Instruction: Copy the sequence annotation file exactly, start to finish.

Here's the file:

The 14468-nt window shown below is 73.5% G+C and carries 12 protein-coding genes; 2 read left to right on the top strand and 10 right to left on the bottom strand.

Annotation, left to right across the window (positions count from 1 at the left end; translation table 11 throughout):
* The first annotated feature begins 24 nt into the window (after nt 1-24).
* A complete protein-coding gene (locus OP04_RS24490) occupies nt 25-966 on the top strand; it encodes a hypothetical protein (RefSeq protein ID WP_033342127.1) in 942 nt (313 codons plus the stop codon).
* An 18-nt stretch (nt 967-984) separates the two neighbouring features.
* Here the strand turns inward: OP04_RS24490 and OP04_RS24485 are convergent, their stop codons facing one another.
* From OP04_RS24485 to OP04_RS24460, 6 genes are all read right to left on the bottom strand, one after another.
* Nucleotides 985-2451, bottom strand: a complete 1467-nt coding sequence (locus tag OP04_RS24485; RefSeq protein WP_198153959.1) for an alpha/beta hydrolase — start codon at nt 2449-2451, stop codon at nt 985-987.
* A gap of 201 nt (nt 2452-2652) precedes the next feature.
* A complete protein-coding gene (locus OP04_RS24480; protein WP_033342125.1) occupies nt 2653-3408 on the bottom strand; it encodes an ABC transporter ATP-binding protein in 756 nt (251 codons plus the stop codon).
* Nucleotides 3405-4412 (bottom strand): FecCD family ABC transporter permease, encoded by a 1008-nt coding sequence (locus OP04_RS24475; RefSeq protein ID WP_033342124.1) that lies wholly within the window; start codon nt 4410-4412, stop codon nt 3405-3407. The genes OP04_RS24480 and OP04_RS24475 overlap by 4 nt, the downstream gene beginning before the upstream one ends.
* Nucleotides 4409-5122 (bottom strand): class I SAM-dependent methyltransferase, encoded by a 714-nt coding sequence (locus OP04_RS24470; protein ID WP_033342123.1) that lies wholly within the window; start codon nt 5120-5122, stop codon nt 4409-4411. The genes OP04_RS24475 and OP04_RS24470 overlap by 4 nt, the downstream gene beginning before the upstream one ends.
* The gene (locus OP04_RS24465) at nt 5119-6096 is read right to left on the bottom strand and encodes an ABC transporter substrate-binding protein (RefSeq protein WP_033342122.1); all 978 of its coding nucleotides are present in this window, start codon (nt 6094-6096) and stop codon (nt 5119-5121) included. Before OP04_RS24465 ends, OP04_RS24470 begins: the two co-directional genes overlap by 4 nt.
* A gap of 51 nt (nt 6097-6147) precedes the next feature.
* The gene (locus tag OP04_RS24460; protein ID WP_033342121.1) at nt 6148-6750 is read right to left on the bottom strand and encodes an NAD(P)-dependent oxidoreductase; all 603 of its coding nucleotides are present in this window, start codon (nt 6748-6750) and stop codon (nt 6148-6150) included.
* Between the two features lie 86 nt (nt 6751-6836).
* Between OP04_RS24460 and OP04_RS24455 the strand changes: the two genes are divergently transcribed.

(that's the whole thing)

The 14468-nt window shown below is 73.5% G+C and carries 12 protein-coding genes; 2 read left to right on the top strand and 10 right to left on the bottom strand.

Annotation, left to right across the window (positions count from 1 at the left end; translation table 11 throughout):
* The first annotated feature begins 24 nt into the window (after nt 1-24).
* A complete protein-coding gene (locus OP04_RS24490) occupies nt 25-966 on the top strand; it encodes a hypothetical protein (RefSeq protein ID WP_033342127.1) in 942 nt (313 codons plus the stop codon).
* An 18-nt stretch (nt 967-984) separates the two neighbouring features.
* Here the strand turns inward: OP04_RS24490 and OP04_RS24485 are convergent, their stop codons facing one another.
* From OP04_RS24485 to OP04_RS24460, 6 genes are all read right to left on the bottom strand, one after another.
* Nucleotides 985-2451, bottom strand: a complete 1467-nt coding sequence (locus tag OP04_RS24485; RefSeq protein WP_198153959.1) for an alpha/beta hydrolase — start codon at nt 2449-2451, stop codon at nt 985-987.
* A gap of 201 nt (nt 2452-2652) precedes the next feature.
* A complete protein-coding gene (locus OP04_RS24480; protein WP_033342125.1) occupies nt 2653-3408 on the bottom strand; it encodes an ABC transporter ATP-binding protein in 756 nt (251 codons plus the stop codon).
* Nucleotides 3405-4412 (bottom strand): FecCD family ABC transporter permease, encoded by a 1008-nt coding sequence (locus OP04_RS24475; RefSeq protein ID WP_033342124.1) that lies wholly within the window; start codon nt 4410-4412, stop codon nt 3405-3407. The genes OP04_RS24480 and OP04_RS24475 overlap by 4 nt, the downstream gene beginning before the upstream one ends.
* Nucleotides 4409-5122 (bottom strand): class I SAM-dependent methyltransferase, encoded by a 714-nt coding sequence (locus OP04_RS24470; protein ID WP_033342123.1) that lies wholly within the window; start codon nt 5120-5122, stop codon nt 4409-4411. The genes OP04_RS24475 and OP04_RS24470 overlap by 4 nt, the downstream gene beginning before the upstream one ends.
* The gene (locus OP04_RS24465) at nt 5119-6096 is read right to left on the bottom strand and encodes an ABC transporter substrate-binding protein (RefSeq protein WP_033342122.1); all 978 of its coding nucleotides are present in this window, start codon (nt 6094-6096) and stop codon (nt 5119-5121) included. Before OP04_RS24465 ends, OP04_RS24470 begins: the two co-directional genes overlap by 4 nt.
* A gap of 51 nt (nt 6097-6147) precedes the next feature.
* The gene (locus tag OP04_RS24460; protein ID WP_033342121.1) at nt 6148-6750 is read right to left on the bottom strand and encodes an NAD(P)-dependent oxidoreductase; all 603 of its coding nucleotides are present in this window, start codon (nt 6748-6750) and stop codon (nt 6148-6150) included.
* Between the two features lie 86 nt (nt 6751-6836).
* Between OP04_RS24460 and OP04_RS24455 the strand changes: the two genes are divergently transcribed.